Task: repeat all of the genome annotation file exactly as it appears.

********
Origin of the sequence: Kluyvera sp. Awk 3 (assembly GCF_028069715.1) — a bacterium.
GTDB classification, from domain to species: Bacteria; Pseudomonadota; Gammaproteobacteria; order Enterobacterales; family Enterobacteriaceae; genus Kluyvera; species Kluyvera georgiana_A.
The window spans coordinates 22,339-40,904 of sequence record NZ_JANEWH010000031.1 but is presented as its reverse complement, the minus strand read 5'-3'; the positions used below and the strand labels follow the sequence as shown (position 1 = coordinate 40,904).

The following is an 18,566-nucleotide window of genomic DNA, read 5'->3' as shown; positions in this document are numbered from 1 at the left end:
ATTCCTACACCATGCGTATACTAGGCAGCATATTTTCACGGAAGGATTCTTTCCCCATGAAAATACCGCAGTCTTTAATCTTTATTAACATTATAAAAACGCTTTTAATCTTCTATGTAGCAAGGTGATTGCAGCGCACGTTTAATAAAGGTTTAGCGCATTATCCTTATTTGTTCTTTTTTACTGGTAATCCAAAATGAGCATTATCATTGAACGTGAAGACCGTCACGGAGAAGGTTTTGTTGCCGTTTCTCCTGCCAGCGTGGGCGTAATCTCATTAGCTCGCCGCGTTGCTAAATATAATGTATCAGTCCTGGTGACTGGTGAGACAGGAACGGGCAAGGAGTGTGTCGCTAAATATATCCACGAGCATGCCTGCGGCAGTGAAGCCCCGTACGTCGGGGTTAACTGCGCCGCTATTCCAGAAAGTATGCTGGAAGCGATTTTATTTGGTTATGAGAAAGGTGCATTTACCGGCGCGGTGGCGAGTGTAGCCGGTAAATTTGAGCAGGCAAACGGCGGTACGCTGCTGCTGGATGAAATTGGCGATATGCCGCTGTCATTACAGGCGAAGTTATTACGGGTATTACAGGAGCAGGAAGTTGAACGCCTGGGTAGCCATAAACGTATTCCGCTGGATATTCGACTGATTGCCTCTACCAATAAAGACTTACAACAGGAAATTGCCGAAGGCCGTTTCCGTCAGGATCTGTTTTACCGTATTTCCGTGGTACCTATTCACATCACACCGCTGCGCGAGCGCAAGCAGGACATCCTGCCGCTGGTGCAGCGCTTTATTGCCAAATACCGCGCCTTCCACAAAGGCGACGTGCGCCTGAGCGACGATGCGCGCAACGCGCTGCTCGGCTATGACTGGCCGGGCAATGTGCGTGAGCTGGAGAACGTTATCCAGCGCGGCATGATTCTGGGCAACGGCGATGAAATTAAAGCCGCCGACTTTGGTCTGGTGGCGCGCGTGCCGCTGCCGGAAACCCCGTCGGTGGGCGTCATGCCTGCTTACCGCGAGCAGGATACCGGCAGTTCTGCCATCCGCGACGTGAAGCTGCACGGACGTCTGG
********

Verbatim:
Origin of the sequence: Kluyvera sp. Awk 3 (assembly GCF_028069715.1) — a bacterium.
GTDB classification, from domain to species: Bacteria; Pseudomonadota; Gammaproteobacteria; order Enterobacterales; family Enterobacteriaceae; genus Kluyvera; species Kluyvera georgiana_A.
The window spans coordinates 22,339-40,904 of sequence record NZ_JANEWH010000031.1 but is presented as its reverse complement, the minus strand read 5'-3'; the positions used below and the strand labels follow the sequence as shown (position 1 = coordinate 40,904).

The following is an 18,566-nucleotide window of genomic DNA, read 5'->3' as shown; positions in this document are numbered from 1 at the left end:
ATTCCTACACCATGCGTATACTAGGCAGCATATTTTCACGGAAGGATTCTTTCCCCATGAAAATACCGCAGTCTTTAATCTTTATTAACATTATAAAAACGCTTTTAATCTTCTATGTAGCAAGGTGATTGCAGCGCACGTTTAATAAAGGTTTAGCGCATTATCCTTATTTGTTCTTTTTTACTGGTAATCCAAAATGAGCATTATCATTGAACGTGAAGACCGTCACGGAGAAGGTTTTGTTGCCGTTTCTCCTGCCAGCGTGGGCGTAATCTCATTAGCTCGCCGCGTTGCTAAATATAATGTATCAGTCCTGGTGACTGGTGAGACAGGAACGGGCAAGGAGTGTGTCGCTAAATATATCCACGAGCATGCCTGCGGCAGTGAAGCCCCGTACGTCGGGGTTAACTGCGCCGCTATTCCAGAAAGTATGCTGGAAGCGATTTTATTTGGTTATGAGAAAGGTGCATTTACCGGCGCGGTGGCGAGTGTAGCCGGTAAATTTGAGCAGGCAAACGGCGGTACGCTGCTGCTGGATGAAATTGGCGATATGCCGCTGTCATTACAGGCGAAGTTATTACGGGTATTACAGGAGCAGGAAGTTGAACGCCTGGGTAGCCATAAACGTATTCCGCTGGATATTCGACTGATTGCCTCTACCAATAAAGACTTACAACAGGAAATTGCCGAAGGCCGTTTCCGTCAGGATCTGTTTTACCGTATTTCCGTGGTACCTATTCACATCACACCGCTGCGCGAGCGCAAGCAGGACATCCTGCCGCTGGTGCAGCGCTTTATTGCCAAATACCGCGCCTTCCACAAAGGCGACGTGCGCCTGAGCGACGATGCGCGCAACGCGCTGCTCGGCTATGACTGGCCGGGCAATGTGCGTGAGCTGGAGAACGTTATCCAGCGCGGCATGATTCTGGGCAACGGCGATGAAATTAAAGCCGCCGACTTTGGTCTGGTGGCGCGCGTGCCGCTGCCGGAAACCCCGTCGGTGGGCGTCATGCCTGCTTACCGCGAGCAGGATACCGGCAGTTCTGCCATCCGCGACGTGAAGCTGCACGGACGTCTGG